The first City Council meeting of the month is reserved for resolutions and the public forum, also called speakers from the floor.
The Tuesday, April 5 City Council meeting agenda originally had no public hearing or general business items. However, the budget ordinance making the adjustments necessary to allocate $1 million to the International Civil Rights Center and Museum (ICRCM) was removed from the consent agenda and placed on the general business agenda before the meeting.
There was no discussion on the budget ordinance that financed the $1 million appropriation to the Civil Rights Museum that was approved by the City Council at its annual retreat on Wednesday, March 23 and paid to the Civil Rights Museum on Thursday, March 31. According to the budget ordinance, the $1 million was from the “ABC Profit Distribution” fund.
The vote to approve the budget ordinance was 8-1 with Councilmember Nancy Hoffmann voting no. Hoffmann also cast the only vote against making the allocation to the Civil Rights Museum.
The consent agenda passed with a 9-0 vote. However, Councilmember Sharon Hightower asked that the resolution authorizing a contract of $960,000 to Westat Inc. to conduct a household travel survey for the City of Greensboro be removed from the consent agenda so she could vote no.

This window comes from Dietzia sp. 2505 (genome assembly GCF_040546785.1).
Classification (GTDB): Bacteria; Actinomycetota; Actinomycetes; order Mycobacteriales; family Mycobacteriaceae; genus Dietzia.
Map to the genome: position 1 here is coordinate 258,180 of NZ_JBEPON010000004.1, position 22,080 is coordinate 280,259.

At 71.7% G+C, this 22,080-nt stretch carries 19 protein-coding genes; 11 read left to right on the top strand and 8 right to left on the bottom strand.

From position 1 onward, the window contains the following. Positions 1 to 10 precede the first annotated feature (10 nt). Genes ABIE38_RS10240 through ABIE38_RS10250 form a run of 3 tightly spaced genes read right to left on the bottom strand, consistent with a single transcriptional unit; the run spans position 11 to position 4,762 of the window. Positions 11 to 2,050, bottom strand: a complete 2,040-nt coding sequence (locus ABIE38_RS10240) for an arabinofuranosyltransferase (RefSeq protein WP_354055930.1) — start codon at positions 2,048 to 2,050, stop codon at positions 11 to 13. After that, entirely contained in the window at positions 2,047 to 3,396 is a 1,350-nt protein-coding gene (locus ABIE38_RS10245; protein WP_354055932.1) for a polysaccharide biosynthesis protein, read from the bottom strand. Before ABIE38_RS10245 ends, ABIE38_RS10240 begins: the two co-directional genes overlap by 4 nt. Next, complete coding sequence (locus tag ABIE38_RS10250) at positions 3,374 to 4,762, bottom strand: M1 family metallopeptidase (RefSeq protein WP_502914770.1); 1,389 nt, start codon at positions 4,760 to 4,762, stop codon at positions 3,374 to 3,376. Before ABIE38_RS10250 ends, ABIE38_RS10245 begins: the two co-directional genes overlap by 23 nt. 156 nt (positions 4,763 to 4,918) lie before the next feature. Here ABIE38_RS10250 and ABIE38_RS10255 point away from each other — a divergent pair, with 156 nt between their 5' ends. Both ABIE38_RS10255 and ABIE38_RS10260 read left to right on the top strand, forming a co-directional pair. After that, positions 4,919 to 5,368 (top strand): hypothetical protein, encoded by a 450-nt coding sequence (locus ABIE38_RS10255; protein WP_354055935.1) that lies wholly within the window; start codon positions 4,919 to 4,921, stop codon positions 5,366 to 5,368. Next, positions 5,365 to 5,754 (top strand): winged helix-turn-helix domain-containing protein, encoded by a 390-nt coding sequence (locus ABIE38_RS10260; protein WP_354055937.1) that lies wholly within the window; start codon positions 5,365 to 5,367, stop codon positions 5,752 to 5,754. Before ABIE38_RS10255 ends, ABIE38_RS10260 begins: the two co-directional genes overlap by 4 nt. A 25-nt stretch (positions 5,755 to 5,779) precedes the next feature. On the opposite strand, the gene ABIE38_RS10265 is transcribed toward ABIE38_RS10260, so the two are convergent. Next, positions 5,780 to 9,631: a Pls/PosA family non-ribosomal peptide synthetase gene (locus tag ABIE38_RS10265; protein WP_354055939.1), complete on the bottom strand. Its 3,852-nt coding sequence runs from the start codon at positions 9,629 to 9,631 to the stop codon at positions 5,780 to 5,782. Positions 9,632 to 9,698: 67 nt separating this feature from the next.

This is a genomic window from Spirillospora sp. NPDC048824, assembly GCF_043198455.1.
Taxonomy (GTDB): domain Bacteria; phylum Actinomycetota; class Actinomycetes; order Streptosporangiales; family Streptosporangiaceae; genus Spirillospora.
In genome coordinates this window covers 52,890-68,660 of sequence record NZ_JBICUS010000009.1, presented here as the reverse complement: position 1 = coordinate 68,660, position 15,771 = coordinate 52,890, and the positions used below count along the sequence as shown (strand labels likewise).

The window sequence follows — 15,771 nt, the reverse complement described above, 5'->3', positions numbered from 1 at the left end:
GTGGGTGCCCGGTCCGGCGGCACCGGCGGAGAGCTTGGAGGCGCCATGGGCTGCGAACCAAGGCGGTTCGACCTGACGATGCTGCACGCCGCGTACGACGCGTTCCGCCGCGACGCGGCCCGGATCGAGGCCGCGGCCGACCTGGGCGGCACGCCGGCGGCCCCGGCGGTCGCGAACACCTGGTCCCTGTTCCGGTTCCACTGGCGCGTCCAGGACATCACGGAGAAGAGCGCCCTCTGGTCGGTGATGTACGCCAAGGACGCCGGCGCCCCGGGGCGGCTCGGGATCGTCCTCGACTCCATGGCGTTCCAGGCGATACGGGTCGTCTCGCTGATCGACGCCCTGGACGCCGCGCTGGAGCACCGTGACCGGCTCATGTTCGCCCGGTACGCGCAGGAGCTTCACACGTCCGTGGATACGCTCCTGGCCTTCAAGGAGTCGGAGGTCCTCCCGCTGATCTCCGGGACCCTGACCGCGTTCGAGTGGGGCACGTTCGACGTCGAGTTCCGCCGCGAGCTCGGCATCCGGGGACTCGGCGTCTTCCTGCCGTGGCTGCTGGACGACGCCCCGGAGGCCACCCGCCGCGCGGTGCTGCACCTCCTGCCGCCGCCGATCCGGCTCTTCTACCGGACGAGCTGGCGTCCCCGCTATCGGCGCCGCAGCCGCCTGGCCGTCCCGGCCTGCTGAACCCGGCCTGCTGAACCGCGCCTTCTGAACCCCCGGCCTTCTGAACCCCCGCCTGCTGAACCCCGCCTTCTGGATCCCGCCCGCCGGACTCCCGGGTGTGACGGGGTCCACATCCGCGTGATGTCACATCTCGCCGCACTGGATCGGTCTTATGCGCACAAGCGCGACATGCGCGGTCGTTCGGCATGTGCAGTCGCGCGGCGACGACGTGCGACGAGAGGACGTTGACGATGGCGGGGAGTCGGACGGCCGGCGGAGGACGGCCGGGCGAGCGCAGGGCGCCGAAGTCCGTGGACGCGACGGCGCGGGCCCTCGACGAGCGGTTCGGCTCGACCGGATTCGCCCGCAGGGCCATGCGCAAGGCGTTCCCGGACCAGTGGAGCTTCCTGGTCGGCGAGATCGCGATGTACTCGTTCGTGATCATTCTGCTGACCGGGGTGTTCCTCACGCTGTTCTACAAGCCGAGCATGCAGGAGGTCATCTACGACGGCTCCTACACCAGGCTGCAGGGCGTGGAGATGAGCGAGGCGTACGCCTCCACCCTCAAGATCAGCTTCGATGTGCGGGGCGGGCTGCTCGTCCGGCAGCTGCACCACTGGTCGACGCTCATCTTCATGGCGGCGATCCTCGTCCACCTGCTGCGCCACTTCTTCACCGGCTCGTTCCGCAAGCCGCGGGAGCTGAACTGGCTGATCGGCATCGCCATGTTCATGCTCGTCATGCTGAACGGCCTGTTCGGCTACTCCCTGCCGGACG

Hightower said that the contract had no Minority/Women Business Enterprise (M/WBE) participation. The memo from the MWBE office notes that because the project is paid for with funds from the US Department of Transportation, it is exempt from the city’s M/WBE program, but that M/WBE firms were given the opportunity to submit a bid.
The resolution passed on a 7-2 vote with Councilmembers Hightower and Yvonne Johnson voting no.
Mayor Nancy Vaughan said that 16 people had signed up to speak at the meeting, but only 13 spoke and no one spoke virtually for the first time since the City Council starting allowing speakers again at its public meetings.
Zero virtual speakers verses 12 real in life speakers? I guess Mandate Mayors disenfranchisment of the public not being allowed to address her highness in person is now evident.